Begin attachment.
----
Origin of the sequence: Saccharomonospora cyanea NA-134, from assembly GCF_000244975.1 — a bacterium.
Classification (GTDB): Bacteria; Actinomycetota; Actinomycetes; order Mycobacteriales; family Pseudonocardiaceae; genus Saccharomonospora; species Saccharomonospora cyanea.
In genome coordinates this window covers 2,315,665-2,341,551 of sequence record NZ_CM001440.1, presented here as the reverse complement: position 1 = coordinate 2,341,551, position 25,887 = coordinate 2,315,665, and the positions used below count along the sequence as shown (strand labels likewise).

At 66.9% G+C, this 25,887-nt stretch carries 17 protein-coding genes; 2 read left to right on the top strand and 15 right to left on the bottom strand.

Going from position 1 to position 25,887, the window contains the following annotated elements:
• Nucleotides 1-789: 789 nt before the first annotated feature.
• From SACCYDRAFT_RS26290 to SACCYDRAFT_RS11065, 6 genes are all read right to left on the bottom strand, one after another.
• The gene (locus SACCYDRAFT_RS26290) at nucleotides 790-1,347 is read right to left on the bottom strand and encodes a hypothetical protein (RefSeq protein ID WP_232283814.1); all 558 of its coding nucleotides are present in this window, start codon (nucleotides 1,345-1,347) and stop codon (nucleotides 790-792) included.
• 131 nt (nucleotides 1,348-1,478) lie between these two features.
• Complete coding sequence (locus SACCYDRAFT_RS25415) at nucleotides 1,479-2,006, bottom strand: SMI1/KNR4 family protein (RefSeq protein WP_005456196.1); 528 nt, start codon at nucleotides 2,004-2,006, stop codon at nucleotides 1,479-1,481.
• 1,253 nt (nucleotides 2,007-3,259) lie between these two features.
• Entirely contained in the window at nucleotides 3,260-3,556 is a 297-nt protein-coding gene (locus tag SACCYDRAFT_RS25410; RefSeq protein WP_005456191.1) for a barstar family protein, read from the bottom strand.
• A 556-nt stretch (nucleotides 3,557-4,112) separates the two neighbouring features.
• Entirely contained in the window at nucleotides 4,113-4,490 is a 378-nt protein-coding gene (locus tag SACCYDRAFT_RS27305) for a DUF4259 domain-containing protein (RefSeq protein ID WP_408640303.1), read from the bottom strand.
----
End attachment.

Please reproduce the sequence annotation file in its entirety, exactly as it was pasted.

Origin of the sequence: Saccharomonospora cyanea NA-134, from assembly GCF_000244975.1 — a bacterium.
Classification (GTDB): Bacteria; Actinomycetota; Actinomycetes; order Mycobacteriales; family Pseudonocardiaceae; genus Saccharomonospora; species Saccharomonospora cyanea.
In genome coordinates this window covers 2,315,665-2,341,551 of sequence record NZ_CM001440.1, presented here as the reverse complement: position 1 = coordinate 2,341,551, position 25,887 = coordinate 2,315,665, and the positions used below count along the sequence as shown (strand labels likewise).

At 66.9% G+C, this 25,887-nt stretch carries 17 protein-coding genes; 2 read left to right on the top strand and 15 right to left on the bottom strand.

Going from position 1 to position 25,887, the window contains the following annotated elements:
• Nucleotides 1-789: 789 nt before the first annotated feature.
• From SACCYDRAFT_RS26290 to SACCYDRAFT_RS11065, 6 genes are all read right to left on the bottom strand, one after another.
• The gene (locus SACCYDRAFT_RS26290) at nucleotides 790-1,347 is read right to left on the bottom strand and encodes a hypothetical protein (RefSeq protein ID WP_232283814.1); all 558 of its coding nucleotides are present in this window, start codon (nucleotides 1,345-1,347) and stop codon (nucleotides 790-792) included.
• 131 nt (nucleotides 1,348-1,478) lie between these two features.
• Complete coding sequence (locus SACCYDRAFT_RS25415) at nucleotides 1,479-2,006, bottom strand: SMI1/KNR4 family protein (RefSeq protein WP_005456196.1); 528 nt, start codon at nucleotides 2,004-2,006, stop codon at nucleotides 1,479-1,481.
• 1,253 nt (nucleotides 2,007-3,259) lie between these two features.
• Entirely contained in the window at nucleotides 3,260-3,556 is a 297-nt protein-coding gene (locus tag SACCYDRAFT_RS25410; RefSeq protein WP_005456191.1) for a barstar family protein, read from the bottom strand.
• A 556-nt stretch (nucleotides 3,557-4,112) separates the two neighbouring features.
• Entirely contained in the window at nucleotides 4,113-4,490 is a 378-nt protein-coding gene (locus tag SACCYDRAFT_RS27305) for a DUF4259 domain-containing protein (RefSeq protein ID WP_408640303.1), read from the bottom strand.